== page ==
This project was a conclusion to the Specialist Project that I carried earlier in the year. What at first was going to be a project about people with disabilities, evolved into a project that discovers how certain conditions affect people’s lives and their families? As I have experienced this personally, the impact of extraordinary conditions on people’s lives and their life decisions – my father lost three fingers and has fallen into the trap of alcoholism, because of this – it made the work personal.

The Final Major Project and my Specialist Project proved to me that individuals should not be judged by their appearance or condition they have. I want the viewer to understand that it is not only from the perspective of what society thinks about people with conditions – a typical viewpoint of an uncivilised person is: wheelchair users have less worth than person who can walk. What conclusion could be made regarding Stephen Hawking and a person who is uneducated?
The aim of these projects was not to judge who has the worst condition but to appreciate all people because, until it happens to us, we do not understand it nor see it.

I have drawn influence from artists such as Sally Mann for the project Marital Trust. In this, Mann made photographs of her husband who suffered from muscular dystrophy. Jo Spence was also an influence due to her brave photographic documentation of her own cancer treatment. I admire Spence’s photography the most. Through my studies I also reviewed the works of Richard Billingham; Andres Serrano; Henri Cartier-Bresson; Nan Goldin; Igor Kostin; Andy Warhol; Diane Arbus and Sarah Lucas.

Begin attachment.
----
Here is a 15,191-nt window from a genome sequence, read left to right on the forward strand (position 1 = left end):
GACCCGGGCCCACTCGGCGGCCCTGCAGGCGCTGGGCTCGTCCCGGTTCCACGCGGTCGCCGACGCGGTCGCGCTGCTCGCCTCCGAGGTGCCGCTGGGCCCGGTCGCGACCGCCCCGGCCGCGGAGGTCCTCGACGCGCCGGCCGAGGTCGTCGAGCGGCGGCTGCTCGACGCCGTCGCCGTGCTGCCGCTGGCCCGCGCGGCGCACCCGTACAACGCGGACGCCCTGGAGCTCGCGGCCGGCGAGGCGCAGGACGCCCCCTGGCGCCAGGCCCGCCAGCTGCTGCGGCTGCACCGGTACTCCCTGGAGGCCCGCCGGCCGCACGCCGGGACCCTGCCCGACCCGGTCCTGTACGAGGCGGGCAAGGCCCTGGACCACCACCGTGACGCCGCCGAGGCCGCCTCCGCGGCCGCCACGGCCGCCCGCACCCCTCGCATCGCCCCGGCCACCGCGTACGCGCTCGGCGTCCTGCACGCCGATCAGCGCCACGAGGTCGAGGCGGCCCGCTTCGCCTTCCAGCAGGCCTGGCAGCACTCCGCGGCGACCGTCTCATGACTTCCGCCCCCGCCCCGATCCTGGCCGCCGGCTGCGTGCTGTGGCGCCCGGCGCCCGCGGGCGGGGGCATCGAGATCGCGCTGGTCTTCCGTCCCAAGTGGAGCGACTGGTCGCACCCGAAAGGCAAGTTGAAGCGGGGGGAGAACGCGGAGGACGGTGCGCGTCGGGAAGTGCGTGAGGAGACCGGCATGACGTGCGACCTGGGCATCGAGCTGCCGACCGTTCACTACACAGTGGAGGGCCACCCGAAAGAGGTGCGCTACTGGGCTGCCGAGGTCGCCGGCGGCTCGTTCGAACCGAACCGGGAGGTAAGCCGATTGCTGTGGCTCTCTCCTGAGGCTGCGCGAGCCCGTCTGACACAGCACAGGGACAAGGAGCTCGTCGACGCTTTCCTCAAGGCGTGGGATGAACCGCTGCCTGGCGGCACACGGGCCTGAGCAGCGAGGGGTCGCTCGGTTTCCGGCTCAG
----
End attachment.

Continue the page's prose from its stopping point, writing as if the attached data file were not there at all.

Apart from the influence of the above two photographers had on my work in terms of concept and idea, it set a challenge to how their photographs were taken. Mann used a large format camera which seemed impractical for my work, especially, when you have to travel with it hence I chose to use a DSLR Canon Eos 5D Mark IV camera and a 50mm lens, f1.4 which provided a shallow depth of field and enabled me to work even when light was limited. That allowed to capture the realistic feel and natural beauty of these photographs. Jo Spence’s work, being quite random at times but very appealing, paved the way for me to dream about being a documentary photographer. Her approach of taking photographs of things as they were – sudden, without any preparation, or staged arrangement are completely opposite to what Sally Mann’s pictures are: made for a reason, with scene already set. I understood that story behind the photograph, the reasoning for it, plays big, if not bigger, part in gaining critical success than how pretty the photograph is.

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